Not too long ago, on a flight between Boston and Dallas, I had the good fortune to sit next to a fellow book lover. As we flew across most of the country, we talked about favorite books and the titles in our “to read” piles. One book she recommended was This Is What Happy Looks Like, a young adult novel by Jennifer E. Smith. The title stood out because I had seen a few references to it, and as the summer drew near, I saw it on several summer reading lists. I finally had a chance to read it, and can tell you that if someone had walked onto our deck this afternoon and seen me reading Smith’s novel, they would have known “what happy looks like.” You can’t help smiling while reading the book. It’s so summery that it should come with suntan lotion and a cold beverage. But…don’t be mistaken. I’m not saying “beach read” to signal some kind of guilty pleasure without much true merit. Smith is really good. Even though I’m an adult reader who knew exactly how it would end (don’t you?), I still found myself racing to the end.
I knew it was going to be good from the first page. The novel opens with an e-mail exchange between Graham Larkin and Ellie O’Neill, the two main characters. Graham, a teenage movie star, is writing to ask a friend to take care of his pet pig….Wilbur! How can you not love a character who has a pig named after Charlotte’s Web. Graham’s e-mail included a typo in the address box which results in his message landing in Ellie’s in-box. Ellie lives in a small town Maine with her mother, but the teenagers begin a cross-country correspondence which becomes meaningful to both of them. It isn’t long before Graham uses his star power to arrange for his film to be shot on location in the land of lobsters and blueberries.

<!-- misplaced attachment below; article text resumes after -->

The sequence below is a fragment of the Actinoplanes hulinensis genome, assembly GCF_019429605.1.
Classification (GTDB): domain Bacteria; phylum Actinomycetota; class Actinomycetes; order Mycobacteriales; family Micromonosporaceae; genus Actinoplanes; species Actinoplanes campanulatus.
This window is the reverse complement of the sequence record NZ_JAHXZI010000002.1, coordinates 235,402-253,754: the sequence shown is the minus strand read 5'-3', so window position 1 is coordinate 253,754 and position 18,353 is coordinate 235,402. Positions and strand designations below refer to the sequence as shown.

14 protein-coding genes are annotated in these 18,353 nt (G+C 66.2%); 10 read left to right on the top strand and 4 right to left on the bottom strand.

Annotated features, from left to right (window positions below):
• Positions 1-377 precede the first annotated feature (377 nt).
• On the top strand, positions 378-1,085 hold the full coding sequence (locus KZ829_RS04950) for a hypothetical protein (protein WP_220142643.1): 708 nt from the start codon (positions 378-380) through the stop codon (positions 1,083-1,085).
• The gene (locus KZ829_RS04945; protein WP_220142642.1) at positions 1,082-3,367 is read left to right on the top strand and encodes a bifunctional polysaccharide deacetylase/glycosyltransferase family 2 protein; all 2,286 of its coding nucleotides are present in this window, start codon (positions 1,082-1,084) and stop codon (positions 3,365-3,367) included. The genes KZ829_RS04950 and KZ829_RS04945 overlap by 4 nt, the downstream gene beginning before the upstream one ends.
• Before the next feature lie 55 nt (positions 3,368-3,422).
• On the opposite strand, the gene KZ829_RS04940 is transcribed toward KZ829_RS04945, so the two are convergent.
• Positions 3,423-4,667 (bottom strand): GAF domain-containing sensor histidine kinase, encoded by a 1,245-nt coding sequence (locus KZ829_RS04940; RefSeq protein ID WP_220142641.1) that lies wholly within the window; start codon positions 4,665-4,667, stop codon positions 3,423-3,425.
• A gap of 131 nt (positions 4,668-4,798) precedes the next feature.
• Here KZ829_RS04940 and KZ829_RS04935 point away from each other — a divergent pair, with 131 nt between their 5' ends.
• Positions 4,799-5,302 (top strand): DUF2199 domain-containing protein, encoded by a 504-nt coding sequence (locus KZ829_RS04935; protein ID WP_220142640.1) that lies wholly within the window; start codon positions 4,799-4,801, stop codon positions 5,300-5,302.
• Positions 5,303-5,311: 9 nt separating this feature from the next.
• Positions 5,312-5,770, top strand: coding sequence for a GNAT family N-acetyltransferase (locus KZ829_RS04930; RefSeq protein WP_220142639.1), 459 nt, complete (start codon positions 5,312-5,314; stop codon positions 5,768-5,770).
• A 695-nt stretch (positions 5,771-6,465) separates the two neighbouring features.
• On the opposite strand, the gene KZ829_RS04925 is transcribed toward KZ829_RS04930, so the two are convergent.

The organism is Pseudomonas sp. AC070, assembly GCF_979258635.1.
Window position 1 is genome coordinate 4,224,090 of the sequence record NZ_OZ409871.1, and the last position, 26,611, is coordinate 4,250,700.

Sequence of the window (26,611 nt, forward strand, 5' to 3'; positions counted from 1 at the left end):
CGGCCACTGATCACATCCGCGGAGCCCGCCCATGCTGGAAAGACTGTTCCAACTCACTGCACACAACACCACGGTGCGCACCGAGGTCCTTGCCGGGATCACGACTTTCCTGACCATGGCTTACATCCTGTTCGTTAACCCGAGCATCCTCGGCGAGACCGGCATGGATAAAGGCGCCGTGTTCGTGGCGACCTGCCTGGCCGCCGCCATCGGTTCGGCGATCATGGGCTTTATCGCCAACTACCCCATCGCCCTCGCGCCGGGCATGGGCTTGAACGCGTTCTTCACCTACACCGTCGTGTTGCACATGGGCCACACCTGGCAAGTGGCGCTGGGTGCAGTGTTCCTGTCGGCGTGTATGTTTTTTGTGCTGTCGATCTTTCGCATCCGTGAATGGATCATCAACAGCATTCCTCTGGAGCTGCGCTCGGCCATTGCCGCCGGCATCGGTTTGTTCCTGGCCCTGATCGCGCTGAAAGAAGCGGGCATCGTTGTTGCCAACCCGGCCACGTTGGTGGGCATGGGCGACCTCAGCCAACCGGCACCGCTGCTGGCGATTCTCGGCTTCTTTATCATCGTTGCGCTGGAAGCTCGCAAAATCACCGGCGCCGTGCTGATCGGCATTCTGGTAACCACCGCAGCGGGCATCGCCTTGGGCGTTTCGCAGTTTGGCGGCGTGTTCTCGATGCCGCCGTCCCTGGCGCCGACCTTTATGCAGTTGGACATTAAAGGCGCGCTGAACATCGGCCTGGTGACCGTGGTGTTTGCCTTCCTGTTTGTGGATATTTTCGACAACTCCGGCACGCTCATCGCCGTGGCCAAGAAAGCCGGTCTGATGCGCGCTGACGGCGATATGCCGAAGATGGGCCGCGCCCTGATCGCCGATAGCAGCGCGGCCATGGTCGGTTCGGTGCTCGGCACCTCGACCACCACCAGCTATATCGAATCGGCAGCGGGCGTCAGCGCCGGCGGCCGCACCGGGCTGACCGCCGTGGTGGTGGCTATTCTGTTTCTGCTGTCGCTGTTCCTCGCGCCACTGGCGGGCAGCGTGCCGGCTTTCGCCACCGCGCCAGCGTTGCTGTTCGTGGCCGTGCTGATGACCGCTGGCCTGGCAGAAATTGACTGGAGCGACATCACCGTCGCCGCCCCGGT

This Is What Happy Looks Like is a delicious book. The local ice cream shop is called Sprinkles which kind of sums up the whole vibe. What I particularly enjoyed is that the story is told from both Graham’s and Ellie’s points of view, giving the reader a peek into how each of them see their budding romance and their misunderstandings.
One other thing that will make you happy is this article from the Los Angeles Times Review of Books. I stumbled on it while reading different summer reading lists – one of my hobbies. It’s called “Ten Things I Learned from Loving Anne of Green Gables.” Written by Sarah Mesle, it is just a lovely piece of writing. This excerpt is a good example:
“When I talk about loving Anne with dear friends who also love Anne, we are not advocating particular novels so much as we are describing loving words, loving the past, loving names, loving Megan Follows, loving and being loved by your friends even when they don’t fully understand you, loving reading in the corner at a slumber party while everyone else watches TV, loving a long walk, loving, most of all, the ability to find a sense of place. What we are saying is that Anne was our wardrobe, our tornado — our portal to the capacity within ourselves to make the mundane world magical.”
Those words me want to cry. Mesle describes exactly what good books do – they make the “mundane world magical.” Here’s a link to the article: